How to save a life: St John's Ambulance volunteers share vital tips
Remember 'DRSABCD', Bob Menadue and Chris Butcher tell members of the Murray Bridge Garden and Floral Art Club.
This post was contributed by Peter Crowley of the Murray Bridge Garden and Floral Art Club.
Murray Bridge Garden and Floral Art Club members have been treated to an informative address by life member Chris Butcher and Bob Menadue, both locals, at their June meeting.
Their address centred on first aid procedures.
Both Mrs Butcher and Mr Menadue have been active members of St John Ambulance for many years and are familiar faces at community events in the Murraylands.
The Order of St John had its beginnings way back in the days of the Crusades, when the Knights Hospitaller provided care for the sick and wounded.
In 1877, St John Ambulance was established in England, with uniformed brigades of volunteers teaching and providing first aid to members of the public.
Just over a decade later, the Order of St John was granted a royal order of chivalry by Queen Victoria.
From there St John Ambulance came to South Australia in 1885.
Since then, the organisation has evolved from its first aid origins to establishing the state ambulance service in 1951.
It later transitioned the service over to SA Ambulance Service in 1992 so that St John could once again focus on first aid provision, social inclusion and youth development.
St John Ambulance SA is a self-funded charity that cares for the wellbeing of all South Australians through the provision of first aid at events; first aid training and products; youth development; and social inclusion programs.
“It is really essential that we all have some basic first aid skills in order to be first responders at home in the event of an unforeseen medical episode,” Mr Menadue said.
“St John Ambulance recommends the DRSABCD steps in undergoing first aid.”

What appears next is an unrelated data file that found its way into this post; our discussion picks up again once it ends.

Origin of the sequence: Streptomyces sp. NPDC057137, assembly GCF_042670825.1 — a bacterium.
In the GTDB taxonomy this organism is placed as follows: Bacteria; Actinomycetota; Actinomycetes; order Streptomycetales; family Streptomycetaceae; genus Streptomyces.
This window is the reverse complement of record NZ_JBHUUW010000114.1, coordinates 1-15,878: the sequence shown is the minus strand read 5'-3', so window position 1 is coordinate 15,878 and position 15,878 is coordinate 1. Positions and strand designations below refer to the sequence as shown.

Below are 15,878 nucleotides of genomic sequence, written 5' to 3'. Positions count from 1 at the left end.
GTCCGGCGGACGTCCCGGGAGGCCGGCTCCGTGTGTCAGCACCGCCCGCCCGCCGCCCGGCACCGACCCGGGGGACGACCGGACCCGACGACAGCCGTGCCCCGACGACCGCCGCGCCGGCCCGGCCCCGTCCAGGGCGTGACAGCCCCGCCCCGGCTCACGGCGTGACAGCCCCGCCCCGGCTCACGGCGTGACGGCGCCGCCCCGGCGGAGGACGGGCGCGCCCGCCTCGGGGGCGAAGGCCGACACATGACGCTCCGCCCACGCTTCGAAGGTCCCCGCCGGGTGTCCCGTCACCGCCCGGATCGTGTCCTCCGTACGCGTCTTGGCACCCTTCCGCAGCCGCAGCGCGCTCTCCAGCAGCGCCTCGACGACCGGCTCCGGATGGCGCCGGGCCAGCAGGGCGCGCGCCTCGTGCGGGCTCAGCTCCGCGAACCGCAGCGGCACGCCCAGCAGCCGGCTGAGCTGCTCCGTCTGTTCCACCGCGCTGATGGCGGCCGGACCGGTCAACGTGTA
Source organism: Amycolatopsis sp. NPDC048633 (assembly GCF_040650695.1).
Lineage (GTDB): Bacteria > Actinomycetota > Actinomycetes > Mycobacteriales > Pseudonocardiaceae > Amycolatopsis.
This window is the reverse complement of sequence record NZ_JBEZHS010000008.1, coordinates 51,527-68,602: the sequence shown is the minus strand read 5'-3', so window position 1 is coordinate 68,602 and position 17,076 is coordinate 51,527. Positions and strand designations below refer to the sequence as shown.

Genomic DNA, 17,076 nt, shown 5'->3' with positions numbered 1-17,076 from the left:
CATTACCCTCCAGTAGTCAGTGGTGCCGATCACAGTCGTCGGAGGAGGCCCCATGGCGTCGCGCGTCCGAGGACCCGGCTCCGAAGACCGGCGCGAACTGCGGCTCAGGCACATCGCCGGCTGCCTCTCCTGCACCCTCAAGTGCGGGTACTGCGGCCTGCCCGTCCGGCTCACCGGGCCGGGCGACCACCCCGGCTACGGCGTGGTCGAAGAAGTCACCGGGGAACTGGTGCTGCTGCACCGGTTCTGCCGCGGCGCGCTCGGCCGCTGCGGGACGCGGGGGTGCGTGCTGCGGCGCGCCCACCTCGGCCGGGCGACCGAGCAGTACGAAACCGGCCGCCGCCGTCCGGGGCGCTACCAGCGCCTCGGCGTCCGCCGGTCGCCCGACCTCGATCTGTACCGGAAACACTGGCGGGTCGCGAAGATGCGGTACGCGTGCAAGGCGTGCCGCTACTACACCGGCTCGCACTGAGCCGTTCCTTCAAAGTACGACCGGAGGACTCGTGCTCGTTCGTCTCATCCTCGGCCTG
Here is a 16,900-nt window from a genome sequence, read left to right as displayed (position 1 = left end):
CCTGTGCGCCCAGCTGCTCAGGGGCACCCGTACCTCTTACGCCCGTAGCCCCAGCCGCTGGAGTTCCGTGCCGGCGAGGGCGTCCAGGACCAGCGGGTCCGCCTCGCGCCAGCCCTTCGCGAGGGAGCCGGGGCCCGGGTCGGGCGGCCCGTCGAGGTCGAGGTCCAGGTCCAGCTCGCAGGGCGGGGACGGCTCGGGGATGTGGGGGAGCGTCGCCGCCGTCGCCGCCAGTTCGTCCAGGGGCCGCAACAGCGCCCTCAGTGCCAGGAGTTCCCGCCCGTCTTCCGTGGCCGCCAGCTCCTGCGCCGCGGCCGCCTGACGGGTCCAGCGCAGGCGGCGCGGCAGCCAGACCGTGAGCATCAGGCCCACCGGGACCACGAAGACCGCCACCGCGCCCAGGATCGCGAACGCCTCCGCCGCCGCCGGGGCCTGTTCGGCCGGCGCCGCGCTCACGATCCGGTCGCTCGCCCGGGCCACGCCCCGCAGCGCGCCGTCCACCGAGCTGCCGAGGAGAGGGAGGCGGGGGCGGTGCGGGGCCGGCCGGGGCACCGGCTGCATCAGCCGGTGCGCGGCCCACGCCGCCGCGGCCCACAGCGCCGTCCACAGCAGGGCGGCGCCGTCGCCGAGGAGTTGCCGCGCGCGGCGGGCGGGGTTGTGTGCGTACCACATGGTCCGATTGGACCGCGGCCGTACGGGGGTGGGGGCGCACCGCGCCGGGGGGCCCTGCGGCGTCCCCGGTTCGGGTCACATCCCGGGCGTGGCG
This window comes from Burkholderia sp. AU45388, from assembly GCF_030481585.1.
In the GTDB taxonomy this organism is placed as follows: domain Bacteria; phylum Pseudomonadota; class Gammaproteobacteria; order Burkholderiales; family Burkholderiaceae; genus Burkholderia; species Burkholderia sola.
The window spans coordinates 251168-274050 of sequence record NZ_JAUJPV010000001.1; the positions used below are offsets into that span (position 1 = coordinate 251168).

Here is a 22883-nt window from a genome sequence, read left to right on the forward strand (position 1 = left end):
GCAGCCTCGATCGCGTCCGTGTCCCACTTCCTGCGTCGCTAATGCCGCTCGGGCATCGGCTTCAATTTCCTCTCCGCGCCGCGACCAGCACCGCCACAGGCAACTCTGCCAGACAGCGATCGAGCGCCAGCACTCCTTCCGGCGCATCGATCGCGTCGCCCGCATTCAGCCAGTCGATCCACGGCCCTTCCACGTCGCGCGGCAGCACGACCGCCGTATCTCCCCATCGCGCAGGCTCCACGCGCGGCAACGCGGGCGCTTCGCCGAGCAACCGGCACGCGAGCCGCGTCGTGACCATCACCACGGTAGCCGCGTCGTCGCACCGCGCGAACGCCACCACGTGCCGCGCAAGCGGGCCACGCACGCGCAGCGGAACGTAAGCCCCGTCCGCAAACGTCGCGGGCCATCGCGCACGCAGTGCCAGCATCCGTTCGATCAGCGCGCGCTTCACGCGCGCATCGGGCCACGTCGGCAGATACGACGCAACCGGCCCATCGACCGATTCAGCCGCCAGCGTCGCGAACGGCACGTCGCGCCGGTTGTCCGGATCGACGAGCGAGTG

D is for danger. Always check whether there is any danger to you, any bystander or the injured or ill person. Never put yourself in danger when going to the assistance of another person.
R stands for response. Is the person conscious? Do they respond to you when you talk to them, touch their hand or squeeze their shoulder?”
S: send for help by calling 000 and requesting an ambulance.
A is for airway. Is the person’s airway clear?
B – is the person breathing? If not, one proceeds to…
C for CPR. Apply 30 compressions and two breaths approximately five times over two minutes until you hand over to the ambulance officers or another trained person, or until the person you are resuscitating responds. Finally…
D is for defibrillator. For unconscious adults who are still not breathing, apply an automated external defibrillator (AED) if one is available. They are available in many public places, clubs and organisations. The devices are very simple to operate. Just follow the instructions on the machine, and on the package of the pads, as well as the voice prompts.
“If you follow these basic steps, then you will go a long way to saving a person’s life,” Mr Menadue said.
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